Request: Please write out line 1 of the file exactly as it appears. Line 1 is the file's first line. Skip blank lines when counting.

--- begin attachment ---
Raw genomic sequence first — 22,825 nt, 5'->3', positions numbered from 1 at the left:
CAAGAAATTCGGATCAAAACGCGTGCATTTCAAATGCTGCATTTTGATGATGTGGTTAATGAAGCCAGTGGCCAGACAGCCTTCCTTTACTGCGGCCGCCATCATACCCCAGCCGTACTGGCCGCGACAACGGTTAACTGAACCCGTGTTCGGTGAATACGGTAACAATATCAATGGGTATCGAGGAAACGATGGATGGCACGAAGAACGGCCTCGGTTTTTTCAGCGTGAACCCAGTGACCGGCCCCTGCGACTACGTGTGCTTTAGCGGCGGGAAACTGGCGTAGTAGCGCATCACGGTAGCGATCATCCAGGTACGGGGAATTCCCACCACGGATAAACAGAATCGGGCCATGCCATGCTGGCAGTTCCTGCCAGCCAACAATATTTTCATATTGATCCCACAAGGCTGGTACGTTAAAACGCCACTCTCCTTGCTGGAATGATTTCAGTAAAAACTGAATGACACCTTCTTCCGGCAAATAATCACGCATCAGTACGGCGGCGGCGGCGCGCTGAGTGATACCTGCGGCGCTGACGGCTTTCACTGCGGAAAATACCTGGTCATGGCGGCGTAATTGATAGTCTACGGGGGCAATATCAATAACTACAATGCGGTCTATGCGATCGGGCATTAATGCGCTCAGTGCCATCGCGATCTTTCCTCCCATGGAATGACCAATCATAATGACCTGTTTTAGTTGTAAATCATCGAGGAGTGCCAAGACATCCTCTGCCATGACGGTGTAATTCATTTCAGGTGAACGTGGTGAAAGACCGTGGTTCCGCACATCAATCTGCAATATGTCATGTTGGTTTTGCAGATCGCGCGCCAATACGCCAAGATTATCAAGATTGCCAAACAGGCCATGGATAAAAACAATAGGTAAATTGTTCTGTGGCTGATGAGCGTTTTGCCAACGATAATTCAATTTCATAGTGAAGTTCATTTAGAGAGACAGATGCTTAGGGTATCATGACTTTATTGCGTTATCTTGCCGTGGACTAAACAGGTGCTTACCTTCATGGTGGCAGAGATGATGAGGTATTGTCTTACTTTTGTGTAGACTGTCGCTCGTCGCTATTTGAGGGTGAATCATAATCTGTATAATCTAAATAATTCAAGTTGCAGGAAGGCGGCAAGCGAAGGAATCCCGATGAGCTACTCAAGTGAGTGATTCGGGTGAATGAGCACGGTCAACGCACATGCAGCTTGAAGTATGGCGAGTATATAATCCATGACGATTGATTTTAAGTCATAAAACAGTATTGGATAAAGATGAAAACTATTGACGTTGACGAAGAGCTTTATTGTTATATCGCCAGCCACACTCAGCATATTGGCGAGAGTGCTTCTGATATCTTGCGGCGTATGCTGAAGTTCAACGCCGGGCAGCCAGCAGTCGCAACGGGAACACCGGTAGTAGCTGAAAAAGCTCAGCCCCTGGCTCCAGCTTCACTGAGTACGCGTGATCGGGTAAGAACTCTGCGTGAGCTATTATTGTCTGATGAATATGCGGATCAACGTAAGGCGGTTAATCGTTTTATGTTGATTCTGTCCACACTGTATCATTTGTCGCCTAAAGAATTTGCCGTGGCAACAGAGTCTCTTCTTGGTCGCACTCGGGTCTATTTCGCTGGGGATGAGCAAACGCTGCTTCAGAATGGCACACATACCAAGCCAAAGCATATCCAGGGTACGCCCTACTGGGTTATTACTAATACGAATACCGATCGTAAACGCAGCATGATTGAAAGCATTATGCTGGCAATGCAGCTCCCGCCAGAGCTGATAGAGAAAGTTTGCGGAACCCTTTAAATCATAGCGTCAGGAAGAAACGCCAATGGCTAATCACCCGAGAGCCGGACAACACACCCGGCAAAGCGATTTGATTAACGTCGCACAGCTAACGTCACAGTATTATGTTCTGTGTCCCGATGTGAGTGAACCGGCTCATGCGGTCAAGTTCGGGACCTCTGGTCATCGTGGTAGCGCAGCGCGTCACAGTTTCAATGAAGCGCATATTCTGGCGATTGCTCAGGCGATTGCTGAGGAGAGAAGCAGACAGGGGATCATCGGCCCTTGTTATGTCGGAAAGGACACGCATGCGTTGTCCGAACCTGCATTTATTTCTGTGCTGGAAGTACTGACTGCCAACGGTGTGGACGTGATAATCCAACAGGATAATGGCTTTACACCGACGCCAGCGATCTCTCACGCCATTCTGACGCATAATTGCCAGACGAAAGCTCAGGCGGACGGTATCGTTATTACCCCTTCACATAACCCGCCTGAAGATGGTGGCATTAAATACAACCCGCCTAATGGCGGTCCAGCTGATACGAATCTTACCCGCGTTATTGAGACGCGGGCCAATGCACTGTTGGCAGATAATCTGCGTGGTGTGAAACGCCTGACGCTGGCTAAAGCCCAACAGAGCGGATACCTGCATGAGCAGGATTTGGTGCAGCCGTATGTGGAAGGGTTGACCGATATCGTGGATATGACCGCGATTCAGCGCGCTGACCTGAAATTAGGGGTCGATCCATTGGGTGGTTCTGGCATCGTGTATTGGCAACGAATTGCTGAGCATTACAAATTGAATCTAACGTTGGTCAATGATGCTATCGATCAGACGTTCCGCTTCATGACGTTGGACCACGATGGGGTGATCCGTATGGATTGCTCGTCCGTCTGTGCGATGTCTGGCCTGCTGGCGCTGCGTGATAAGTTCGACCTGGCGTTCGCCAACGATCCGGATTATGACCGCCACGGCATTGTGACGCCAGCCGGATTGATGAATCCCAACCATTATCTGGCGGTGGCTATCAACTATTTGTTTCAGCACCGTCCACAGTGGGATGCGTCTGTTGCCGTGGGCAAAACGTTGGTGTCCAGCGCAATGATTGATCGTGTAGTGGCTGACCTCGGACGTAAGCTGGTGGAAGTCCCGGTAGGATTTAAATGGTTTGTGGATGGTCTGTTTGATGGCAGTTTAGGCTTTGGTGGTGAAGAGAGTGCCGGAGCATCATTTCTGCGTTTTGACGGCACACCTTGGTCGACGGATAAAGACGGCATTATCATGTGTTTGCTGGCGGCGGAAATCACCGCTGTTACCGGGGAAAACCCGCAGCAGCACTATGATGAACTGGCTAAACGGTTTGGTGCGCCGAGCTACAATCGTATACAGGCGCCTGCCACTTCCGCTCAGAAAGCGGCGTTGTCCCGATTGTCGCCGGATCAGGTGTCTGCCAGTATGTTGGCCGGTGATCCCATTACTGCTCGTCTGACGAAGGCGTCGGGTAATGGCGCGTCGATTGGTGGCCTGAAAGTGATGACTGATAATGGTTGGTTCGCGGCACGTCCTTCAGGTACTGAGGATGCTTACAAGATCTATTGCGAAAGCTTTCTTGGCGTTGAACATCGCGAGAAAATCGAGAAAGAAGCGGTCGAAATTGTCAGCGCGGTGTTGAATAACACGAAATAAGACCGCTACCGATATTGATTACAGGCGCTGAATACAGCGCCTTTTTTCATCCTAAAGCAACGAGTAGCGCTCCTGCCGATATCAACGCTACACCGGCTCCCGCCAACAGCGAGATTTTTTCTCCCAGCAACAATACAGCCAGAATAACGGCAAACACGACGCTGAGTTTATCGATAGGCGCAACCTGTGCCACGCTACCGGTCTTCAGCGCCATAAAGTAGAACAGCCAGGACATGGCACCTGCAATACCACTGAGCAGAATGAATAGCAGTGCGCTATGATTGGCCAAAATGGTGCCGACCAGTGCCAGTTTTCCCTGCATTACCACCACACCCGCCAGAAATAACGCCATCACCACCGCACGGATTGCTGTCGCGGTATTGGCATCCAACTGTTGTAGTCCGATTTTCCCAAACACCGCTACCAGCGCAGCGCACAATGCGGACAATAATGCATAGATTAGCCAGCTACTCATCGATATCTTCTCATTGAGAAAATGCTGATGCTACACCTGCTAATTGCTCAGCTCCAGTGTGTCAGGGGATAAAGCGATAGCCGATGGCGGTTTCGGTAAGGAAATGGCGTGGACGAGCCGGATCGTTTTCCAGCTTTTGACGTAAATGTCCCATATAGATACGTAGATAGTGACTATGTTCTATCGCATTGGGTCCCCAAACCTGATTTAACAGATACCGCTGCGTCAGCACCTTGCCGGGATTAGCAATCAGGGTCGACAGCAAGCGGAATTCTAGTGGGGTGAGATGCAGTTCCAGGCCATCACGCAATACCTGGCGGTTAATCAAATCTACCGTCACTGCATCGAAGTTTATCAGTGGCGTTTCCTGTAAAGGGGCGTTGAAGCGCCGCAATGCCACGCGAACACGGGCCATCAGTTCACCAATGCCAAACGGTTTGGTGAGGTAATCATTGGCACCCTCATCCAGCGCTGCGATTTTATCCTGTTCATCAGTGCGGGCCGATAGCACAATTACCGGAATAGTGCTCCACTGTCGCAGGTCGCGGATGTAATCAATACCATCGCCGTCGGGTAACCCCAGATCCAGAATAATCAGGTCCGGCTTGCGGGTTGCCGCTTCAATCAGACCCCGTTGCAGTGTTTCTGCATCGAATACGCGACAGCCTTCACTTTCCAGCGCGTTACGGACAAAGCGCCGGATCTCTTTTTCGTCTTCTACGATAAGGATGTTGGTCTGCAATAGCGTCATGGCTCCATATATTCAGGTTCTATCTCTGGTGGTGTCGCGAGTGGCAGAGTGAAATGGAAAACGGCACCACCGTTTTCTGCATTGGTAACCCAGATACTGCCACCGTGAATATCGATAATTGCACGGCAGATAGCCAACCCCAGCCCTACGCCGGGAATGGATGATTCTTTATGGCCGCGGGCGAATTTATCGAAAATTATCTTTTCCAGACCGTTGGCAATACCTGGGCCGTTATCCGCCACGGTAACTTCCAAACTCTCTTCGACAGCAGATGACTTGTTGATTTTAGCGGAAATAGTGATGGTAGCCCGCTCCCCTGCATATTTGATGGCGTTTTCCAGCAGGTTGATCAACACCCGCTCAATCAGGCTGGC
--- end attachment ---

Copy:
Raw genomic sequence first — 22,825 nt, 5'->3', positions numbered from 1 at the left: